Earlier this week, President Trump and Vice President Pence held a meeting with leading insurance companies and their industry associations in which many health insurance issuers announced they will be treating COVID-19 diagnostic tests as covered benefits and will be waiving cost-sharing that would otherwise apply to the tests. States are the primary regulators of health coverage and are continuing to work with issuers to ensure coverage of COVID-19 related services. Patients should contact their insurer to determine specific benefits and coverage policies, as these details may vary by state and by plan.
The COVID-19 FAQs for EHB can be found here: https://www.cms.gov/CCIIO/Resources/Fact-Sheets-and-FAQs/Downloads/EHB-Benchmark-Coverage-of-COVID-19.pdf
These FAQs, and earlier CMS actions in response to the COVID-19 virus, are part of the ongoing White House Task Force efforts. To keep up with the important work the Task Force is doing in response to COVID-19 click here www.coronavirus.gov. For information specific to CMS, please visit the Current Emergencies Website.
Summary of CMS Public Health Action on COVID-19 to date:
March 12, 2020: CMS issued Frequently Asked Questions (FAQs) to aid state Medicaid and Children’s Health Insurance Program (CHIP) agencies in their response to the 2019 Novel Coronavirus (COVID-19) outbreak. CMS is taking this action in its continuing efforts to protect the health and safety of providers and patients, including those who are covered by Medicaid and CHIP.
March 10, 2020: CMS issued guidance to home health agencies and dialysis facilities with actionable information for healthcare workers on screening, treatment and transfer procedures to follow when interacting with patients in response to the 2019 Novel Coronavirus (COVID-19) outbreak.
March 10, 2020: CMS issued a frequently asked questions to ensure State Survey Agencies and accrediting organizations charged with inspecting nursing homes and other health care facilities, understand that non-emergency survey inspections are suspended. This shift in survey prioritization enables State Inspectors to address the spread of the 2019 Novel Coronavirus Disease (COVID-19).
March 10, 2020: CMS issued guidance on Medicare Advantage (MA) and Part D health and prescription drug plans informing them of the flexibilities they have to provide healthcare coverage for testing, treatments, and prevention of 2019 Novel Coronavirus Disease (COVID-19). Leading insurance companies and their industry associations announced they will be treating COVID-19 diagnostic tests as covered benefits and will be waiving cost sharing that would otherwise apply to the test.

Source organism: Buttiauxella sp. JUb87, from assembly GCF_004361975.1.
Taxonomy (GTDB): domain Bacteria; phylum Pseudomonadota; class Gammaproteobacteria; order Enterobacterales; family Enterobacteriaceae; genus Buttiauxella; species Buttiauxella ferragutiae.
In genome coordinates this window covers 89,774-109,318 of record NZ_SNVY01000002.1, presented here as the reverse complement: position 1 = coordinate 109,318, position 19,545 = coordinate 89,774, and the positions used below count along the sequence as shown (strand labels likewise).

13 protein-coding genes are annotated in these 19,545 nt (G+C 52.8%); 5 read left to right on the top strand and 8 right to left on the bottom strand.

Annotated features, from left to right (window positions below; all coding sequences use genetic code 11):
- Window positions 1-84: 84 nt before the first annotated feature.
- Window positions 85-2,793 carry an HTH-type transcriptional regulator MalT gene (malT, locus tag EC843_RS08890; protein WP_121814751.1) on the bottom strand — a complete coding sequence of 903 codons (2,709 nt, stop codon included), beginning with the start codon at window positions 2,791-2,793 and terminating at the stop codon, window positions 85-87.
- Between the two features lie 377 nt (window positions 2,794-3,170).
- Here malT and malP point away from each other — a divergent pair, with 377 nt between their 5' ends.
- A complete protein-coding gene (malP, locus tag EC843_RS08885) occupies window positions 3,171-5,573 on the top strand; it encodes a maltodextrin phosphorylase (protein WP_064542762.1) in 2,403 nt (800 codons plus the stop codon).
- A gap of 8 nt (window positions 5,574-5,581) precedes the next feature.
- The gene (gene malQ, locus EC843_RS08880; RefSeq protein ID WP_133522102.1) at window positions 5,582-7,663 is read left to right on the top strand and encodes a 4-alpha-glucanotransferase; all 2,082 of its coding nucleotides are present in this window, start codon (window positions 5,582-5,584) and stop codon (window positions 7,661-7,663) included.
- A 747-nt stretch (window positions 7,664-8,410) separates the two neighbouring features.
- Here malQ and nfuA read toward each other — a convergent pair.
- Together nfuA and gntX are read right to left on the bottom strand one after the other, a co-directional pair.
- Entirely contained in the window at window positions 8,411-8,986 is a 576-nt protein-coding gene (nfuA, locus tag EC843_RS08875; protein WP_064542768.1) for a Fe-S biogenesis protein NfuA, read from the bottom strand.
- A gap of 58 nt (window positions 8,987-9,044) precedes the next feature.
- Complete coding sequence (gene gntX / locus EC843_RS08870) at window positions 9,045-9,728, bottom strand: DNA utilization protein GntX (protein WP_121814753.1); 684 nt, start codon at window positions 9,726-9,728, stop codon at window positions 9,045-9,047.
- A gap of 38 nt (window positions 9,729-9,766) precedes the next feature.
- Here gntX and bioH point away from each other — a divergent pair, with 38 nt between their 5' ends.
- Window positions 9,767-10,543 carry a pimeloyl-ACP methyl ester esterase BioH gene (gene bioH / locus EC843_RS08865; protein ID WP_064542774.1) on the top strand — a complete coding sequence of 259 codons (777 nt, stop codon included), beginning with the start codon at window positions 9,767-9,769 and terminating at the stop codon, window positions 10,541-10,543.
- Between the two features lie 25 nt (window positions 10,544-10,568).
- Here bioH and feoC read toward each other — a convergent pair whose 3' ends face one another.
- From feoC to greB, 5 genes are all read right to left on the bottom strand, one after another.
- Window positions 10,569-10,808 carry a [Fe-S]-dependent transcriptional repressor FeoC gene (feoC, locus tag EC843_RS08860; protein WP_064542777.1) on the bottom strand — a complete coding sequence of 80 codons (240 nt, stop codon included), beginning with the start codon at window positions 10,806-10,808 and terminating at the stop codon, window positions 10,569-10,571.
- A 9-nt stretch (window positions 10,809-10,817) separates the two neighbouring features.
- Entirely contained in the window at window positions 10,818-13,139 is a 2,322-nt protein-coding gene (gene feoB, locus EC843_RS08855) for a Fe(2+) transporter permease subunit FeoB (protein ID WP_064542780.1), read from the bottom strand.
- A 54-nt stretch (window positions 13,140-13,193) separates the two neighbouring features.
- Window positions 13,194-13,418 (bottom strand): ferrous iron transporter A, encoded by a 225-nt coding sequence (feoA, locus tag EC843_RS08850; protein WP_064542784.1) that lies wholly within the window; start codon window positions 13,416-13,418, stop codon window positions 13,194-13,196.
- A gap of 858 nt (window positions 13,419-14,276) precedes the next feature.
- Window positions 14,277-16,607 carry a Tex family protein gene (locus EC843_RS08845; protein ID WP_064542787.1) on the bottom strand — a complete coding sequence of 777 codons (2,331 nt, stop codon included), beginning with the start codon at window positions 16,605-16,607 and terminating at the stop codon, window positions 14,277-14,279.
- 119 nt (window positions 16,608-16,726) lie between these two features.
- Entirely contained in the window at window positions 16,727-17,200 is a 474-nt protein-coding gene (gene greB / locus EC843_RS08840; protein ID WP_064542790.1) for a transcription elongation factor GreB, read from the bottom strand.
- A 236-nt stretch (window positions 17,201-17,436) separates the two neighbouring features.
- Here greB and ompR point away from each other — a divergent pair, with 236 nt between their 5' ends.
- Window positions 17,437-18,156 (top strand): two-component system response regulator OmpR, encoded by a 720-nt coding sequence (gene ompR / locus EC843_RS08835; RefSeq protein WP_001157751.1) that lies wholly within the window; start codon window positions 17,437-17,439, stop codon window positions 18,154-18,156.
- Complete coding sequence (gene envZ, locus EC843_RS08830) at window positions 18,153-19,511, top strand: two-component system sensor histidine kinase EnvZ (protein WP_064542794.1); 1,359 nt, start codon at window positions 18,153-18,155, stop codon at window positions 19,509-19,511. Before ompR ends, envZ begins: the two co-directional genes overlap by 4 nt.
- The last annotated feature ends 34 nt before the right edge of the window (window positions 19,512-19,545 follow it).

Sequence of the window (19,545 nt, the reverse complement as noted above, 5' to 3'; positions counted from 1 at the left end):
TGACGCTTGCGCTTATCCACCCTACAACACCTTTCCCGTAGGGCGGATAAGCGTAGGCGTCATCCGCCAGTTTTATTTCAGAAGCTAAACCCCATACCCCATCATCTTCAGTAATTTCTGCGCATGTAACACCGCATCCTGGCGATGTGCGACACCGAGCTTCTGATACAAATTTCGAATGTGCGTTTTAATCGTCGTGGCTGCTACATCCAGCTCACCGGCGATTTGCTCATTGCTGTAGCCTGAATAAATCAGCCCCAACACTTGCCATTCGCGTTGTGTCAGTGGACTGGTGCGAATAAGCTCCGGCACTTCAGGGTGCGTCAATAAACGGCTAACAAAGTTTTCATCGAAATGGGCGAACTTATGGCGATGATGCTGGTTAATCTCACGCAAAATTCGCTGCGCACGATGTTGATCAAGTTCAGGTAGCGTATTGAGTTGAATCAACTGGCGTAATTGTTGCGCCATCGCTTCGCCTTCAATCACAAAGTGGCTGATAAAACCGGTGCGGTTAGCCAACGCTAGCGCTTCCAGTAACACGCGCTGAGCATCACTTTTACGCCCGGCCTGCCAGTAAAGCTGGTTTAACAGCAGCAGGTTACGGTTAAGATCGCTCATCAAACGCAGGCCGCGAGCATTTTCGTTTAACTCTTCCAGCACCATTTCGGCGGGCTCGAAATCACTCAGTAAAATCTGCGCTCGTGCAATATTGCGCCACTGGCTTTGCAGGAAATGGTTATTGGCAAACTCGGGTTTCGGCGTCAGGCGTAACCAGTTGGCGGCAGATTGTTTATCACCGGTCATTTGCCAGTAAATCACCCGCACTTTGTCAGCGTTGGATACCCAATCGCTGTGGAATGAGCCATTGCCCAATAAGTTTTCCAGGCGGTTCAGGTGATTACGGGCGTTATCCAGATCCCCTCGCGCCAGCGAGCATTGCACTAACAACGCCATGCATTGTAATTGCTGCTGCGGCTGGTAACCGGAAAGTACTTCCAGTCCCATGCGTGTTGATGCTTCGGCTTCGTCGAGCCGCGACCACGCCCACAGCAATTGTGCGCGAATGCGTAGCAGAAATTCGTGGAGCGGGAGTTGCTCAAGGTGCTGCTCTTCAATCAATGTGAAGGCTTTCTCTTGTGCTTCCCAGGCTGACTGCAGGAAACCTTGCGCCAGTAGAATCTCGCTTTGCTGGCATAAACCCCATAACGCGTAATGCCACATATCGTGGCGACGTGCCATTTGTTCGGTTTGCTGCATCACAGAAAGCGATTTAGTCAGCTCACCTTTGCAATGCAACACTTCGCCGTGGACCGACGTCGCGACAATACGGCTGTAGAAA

March 10, 2020: CMS issued guidance on the range of facemasks that can be temporarily used based on recent changes to CDC and FDA facemask and respirator guidance in light of COVID-19 and supply demands. These are steps the White House Task Force is taking to ensure a maximum supply of facemasks and respirators are available that allow healthcare providers to safely treat patients without exposing themselves or others to COVID-19.
On March 9, 2020: CMS delivered detailed guidance on the screening, treatment and transfer procedures healthcare workers must follow when interacting with patients to prevent the spread of COVID-19 in a hospice setting. CMS also issued additional guidance specific to nursing homes to help control and prevent the spread of the virus.
On March 9, 2020: CMS issued a fact sheet with additional guidance for healthcare providers and patients about the telehealth benefits in the agency’s Medicare program. Expanded use of virtual care, such as virtual check-ins, are important tools for keeping beneficiaries healthy, while helping to contain the community spread of the COVID-19 virus.
On March 9, 2020: CMS published guidance to hospitals with emergency departments (EDs) on patient screening, treatment and transfer requirements to prevent the spread of infectious disease and illness, including COVID-19. Medicare-participating hospitals are to follow both CDC guidance for infection control and Emergency Medical Treatment and Labor Act (EMTALA) requirements.
March 6, 2020: CMS issued frequently asked questions and answers (FAQs) for healthcare providers regarding Medicare payment for laboratory test and other services related to the 2019-Novel Coronavirus (COVID-19).
March 5, 2020: CMS issued a second Healthcare Common Procedure Coding System (HCPCS) code for certain COVID-19 laboratory tests, in addition to three fact sheets about coverage and benefits for medical services related to COVID-19 for CMS programs.
March 4, 2020: CMS issued a call to action to healthcare providers nationwide and offered important guidance to help State Survey Agencies and Accrediting Organizations prioritize their inspections of healthcare.
February 13, 2020: CMS issued a new HCPCS code for providers and laboratories to test patients for COVID-19.
February 6, 2020: CMS gave CLIA-certified laboratories information about how they can test for SARS-CoV-2.
February 6, 2020: CMS issued a memo to help the nation’s healthcare facilities take critical steps to prepare for COVID-19.